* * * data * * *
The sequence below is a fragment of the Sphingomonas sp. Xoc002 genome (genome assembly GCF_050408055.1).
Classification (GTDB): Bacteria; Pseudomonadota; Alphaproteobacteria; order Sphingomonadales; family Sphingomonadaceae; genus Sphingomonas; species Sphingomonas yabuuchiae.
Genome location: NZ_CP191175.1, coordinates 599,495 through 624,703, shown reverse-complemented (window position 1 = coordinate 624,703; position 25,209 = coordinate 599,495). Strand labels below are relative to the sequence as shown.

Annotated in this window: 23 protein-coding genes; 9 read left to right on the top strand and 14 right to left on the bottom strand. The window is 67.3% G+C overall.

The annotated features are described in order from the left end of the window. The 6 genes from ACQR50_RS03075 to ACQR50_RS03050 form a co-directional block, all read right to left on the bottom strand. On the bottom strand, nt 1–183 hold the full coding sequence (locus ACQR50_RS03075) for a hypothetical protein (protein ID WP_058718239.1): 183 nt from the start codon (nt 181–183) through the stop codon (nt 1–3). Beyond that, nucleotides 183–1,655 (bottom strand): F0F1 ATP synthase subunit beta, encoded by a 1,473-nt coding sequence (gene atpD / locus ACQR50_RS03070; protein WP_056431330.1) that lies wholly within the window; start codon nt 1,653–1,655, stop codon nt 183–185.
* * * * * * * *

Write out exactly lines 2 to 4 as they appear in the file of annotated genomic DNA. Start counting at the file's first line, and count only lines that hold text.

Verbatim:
Classification (GTDB): Bacteria; Pseudomonadota; Alphaproteobacteria; order Sphingomonadales; family Sphingomonadaceae; genus Sphingomonas; species Sphingomonas yabuuchiae.
Genome location: NZ_CP191175.1, coordinates 599,495 through 624,703, shown reverse-complemented (window position 1 = coordinate 624,703; position 25,209 = coordinate 599,495). Strand labels below are relative to the sequence as shown.

Annotated in this window: 23 protein-coding genes; 9 read left to right on the top strand and 14 right to left on the bottom strand. The window is 67.3% G+C overall.